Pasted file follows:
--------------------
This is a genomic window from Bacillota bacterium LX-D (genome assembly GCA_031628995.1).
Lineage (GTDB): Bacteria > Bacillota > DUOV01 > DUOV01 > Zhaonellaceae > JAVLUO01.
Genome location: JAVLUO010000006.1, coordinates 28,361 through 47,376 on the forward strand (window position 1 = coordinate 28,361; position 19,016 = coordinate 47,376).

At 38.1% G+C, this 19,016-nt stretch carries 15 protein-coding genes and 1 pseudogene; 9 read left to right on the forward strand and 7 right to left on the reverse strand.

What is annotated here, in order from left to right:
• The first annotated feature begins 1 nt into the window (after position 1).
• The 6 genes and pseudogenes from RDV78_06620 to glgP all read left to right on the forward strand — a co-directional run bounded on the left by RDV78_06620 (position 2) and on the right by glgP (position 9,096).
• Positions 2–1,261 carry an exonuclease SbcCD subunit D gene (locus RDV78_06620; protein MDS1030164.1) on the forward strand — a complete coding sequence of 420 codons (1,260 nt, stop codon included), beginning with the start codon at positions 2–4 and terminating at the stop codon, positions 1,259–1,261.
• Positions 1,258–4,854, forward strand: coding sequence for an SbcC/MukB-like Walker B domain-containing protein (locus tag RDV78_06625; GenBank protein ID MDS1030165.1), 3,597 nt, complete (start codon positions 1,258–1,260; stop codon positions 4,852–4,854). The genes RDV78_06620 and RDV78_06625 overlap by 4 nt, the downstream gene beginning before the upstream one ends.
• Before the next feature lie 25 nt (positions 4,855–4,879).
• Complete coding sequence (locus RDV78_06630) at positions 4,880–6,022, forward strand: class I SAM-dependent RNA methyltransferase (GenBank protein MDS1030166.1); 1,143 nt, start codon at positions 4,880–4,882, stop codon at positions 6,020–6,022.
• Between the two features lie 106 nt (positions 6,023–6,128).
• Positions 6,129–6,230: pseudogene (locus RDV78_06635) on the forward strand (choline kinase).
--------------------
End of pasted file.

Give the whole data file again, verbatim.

This is a genomic window from Bacillota bacterium LX-D (genome assembly GCA_031628995.1).
Lineage (GTDB): Bacteria > Bacillota > DUOV01 > DUOV01 > Zhaonellaceae > JAVLUO01.
Genome location: JAVLUO010000006.1, coordinates 28,361 through 47,376 on the forward strand (window position 1 = coordinate 28,361; position 19,016 = coordinate 47,376).

At 38.1% G+C, this 19,016-nt stretch carries 15 protein-coding genes and 1 pseudogene; 9 read left to right on the forward strand and 7 right to left on the reverse strand.

What is annotated here, in order from left to right:
• The first annotated feature begins 1 nt into the window (after position 1).
• The 6 genes and pseudogenes from RDV78_06620 to glgP all read left to right on the forward strand — a co-directional run bounded on the left by RDV78_06620 (position 2) and on the right by glgP (position 9,096).
• Positions 2–1,261 carry an exonuclease SbcCD subunit D gene (locus RDV78_06620; protein MDS1030164.1) on the forward strand — a complete coding sequence of 420 codons (1,260 nt, stop codon included), beginning with the start codon at positions 2–4 and terminating at the stop codon, positions 1,259–1,261.
• Positions 1,258–4,854, forward strand: coding sequence for an SbcC/MukB-like Walker B domain-containing protein (locus tag RDV78_06625; GenBank protein ID MDS1030165.1), 3,597 nt, complete (start codon positions 1,258–1,260; stop codon positions 4,852–4,854). The genes RDV78_06620 and RDV78_06625 overlap by 4 nt, the downstream gene beginning before the upstream one ends.
• Before the next feature lie 25 nt (positions 4,855–4,879).
• Complete coding sequence (locus RDV78_06630) at positions 4,880–6,022, forward strand: class I SAM-dependent RNA methyltransferase (GenBank protein MDS1030166.1); 1,143 nt, start codon at positions 4,880–4,882, stop codon at positions 6,020–6,022.
• Between the two features lie 106 nt (positions 6,023–6,128).
• Positions 6,129–6,230: pseudogene (locus RDV78_06635) on the forward strand (choline kinase).